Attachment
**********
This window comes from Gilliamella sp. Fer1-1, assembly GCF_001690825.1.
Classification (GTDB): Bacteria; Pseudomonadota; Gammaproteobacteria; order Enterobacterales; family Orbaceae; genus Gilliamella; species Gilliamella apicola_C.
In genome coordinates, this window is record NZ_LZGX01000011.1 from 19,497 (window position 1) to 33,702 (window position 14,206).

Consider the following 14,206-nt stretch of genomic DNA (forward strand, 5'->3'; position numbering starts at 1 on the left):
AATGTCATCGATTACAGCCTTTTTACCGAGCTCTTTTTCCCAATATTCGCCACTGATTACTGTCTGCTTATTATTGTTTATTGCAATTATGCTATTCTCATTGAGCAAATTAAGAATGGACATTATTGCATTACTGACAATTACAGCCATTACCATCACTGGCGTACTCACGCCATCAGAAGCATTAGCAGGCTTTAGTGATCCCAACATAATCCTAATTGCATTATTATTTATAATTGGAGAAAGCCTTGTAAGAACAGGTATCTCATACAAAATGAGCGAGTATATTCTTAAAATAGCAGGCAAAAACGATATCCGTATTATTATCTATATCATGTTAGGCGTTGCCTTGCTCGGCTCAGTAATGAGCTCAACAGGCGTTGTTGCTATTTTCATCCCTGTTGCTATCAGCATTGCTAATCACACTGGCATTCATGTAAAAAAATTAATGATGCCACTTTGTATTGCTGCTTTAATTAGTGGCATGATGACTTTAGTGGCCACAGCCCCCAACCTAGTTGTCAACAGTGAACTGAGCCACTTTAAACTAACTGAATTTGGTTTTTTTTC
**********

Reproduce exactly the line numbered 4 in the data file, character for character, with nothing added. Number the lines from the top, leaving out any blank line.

Consider the following 14,206-nt stretch of genomic DNA (forward strand, 5'->3'; position numbering starts at 1 on the left):